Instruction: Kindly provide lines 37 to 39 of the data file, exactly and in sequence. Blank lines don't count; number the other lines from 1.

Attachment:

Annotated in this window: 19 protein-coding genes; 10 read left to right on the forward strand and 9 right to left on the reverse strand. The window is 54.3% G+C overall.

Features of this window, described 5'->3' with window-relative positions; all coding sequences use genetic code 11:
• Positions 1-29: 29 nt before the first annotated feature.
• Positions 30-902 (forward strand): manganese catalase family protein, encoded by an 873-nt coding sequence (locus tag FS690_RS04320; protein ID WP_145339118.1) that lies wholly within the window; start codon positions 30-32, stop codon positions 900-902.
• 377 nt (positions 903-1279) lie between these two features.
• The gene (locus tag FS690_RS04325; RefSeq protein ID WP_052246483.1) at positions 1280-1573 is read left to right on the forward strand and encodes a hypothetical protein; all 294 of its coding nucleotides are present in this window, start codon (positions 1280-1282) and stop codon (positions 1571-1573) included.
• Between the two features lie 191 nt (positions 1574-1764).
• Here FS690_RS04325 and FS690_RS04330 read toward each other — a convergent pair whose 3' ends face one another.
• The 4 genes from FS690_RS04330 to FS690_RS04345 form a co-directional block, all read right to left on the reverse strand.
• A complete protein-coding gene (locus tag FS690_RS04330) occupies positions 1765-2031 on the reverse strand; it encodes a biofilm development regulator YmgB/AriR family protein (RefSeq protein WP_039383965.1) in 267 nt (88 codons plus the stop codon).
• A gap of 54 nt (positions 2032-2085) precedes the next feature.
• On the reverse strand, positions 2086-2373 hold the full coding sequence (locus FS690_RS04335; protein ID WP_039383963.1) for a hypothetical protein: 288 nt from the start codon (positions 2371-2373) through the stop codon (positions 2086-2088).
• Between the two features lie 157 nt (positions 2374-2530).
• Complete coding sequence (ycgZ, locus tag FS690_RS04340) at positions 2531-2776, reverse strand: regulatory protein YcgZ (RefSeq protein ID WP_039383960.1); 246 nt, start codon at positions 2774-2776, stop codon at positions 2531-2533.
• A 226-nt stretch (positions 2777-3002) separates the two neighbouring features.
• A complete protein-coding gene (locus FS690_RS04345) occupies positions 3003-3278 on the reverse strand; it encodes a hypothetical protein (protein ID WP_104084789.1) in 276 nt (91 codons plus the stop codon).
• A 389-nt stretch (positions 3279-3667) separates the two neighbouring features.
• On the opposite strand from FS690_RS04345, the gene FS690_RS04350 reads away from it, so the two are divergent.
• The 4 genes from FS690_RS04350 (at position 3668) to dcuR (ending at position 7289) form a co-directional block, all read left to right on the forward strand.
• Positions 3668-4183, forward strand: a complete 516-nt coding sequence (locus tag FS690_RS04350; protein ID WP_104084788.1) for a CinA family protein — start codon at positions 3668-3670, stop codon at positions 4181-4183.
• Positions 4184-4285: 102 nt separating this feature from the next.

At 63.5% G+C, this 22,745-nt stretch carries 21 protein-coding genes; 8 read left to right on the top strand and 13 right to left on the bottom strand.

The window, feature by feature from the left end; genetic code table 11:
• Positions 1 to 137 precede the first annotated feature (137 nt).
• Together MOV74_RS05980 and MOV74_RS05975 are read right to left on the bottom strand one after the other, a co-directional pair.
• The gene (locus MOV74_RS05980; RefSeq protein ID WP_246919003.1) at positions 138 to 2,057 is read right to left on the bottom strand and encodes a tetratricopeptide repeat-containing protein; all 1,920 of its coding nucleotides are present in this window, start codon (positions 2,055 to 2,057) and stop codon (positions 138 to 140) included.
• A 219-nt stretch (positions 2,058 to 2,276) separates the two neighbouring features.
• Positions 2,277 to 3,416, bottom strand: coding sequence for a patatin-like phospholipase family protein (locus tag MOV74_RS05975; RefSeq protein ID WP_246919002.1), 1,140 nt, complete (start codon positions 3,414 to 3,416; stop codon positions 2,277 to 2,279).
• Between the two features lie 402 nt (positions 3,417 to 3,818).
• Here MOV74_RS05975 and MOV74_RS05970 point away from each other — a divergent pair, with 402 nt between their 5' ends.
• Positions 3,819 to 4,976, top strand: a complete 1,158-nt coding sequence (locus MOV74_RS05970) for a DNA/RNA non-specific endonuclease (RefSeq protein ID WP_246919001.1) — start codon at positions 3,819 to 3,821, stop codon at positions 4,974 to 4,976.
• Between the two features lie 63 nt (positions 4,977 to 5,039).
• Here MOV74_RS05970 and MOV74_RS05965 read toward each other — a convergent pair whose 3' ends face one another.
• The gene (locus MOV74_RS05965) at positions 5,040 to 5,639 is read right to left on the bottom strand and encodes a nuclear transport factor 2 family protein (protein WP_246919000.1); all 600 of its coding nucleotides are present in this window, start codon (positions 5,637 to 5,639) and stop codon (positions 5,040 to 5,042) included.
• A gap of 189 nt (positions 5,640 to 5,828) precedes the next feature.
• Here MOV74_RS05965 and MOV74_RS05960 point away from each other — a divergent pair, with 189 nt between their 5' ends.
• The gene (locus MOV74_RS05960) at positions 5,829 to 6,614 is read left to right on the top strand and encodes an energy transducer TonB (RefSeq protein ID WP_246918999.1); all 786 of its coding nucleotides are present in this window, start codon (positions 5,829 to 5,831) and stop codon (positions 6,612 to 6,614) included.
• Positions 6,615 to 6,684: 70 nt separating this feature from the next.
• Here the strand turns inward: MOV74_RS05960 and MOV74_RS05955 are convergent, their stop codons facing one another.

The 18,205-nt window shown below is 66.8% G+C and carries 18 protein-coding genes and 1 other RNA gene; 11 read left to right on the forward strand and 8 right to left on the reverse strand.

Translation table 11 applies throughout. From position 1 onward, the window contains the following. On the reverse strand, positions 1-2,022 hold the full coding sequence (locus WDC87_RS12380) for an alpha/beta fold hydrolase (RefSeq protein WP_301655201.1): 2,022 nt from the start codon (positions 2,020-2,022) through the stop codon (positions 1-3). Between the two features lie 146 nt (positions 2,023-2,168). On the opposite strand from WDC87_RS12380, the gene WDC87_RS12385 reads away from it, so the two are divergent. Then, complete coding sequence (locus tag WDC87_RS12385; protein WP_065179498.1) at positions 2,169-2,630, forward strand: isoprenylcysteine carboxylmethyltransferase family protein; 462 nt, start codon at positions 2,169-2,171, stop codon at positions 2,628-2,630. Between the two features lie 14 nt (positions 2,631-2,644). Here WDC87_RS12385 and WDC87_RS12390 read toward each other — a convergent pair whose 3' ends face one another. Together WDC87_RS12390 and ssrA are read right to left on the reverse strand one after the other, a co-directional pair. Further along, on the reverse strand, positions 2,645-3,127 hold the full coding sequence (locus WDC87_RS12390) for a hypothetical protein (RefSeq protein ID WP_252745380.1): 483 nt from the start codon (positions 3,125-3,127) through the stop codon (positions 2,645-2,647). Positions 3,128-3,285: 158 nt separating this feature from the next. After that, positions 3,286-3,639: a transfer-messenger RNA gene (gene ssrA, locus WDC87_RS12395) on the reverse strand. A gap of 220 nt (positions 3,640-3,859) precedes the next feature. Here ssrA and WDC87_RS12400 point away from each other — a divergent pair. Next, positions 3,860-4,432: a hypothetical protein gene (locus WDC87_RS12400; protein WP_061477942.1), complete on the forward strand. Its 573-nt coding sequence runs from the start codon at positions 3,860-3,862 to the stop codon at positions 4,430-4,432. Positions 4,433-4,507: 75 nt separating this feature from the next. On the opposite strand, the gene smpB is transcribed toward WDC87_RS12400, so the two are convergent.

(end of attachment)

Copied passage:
• The gene (locus MOV74_RS05960) at positions 5,829 to 6,614 is read left to right on the top strand and encodes an energy transducer TonB (RefSeq protein ID WP_246918999.1); all 786 of its coding nucleotides are present in this window, start codon (positions 5,829 to 5,831) and stop codon (positions 6,612 to 6,614) included.
• Positions 6,615 to 6,684: 70 nt separating this feature from the next.
• Here the strand turns inward: MOV74_RS05960 and MOV74_RS05955 are convergent, their stop codons facing one another.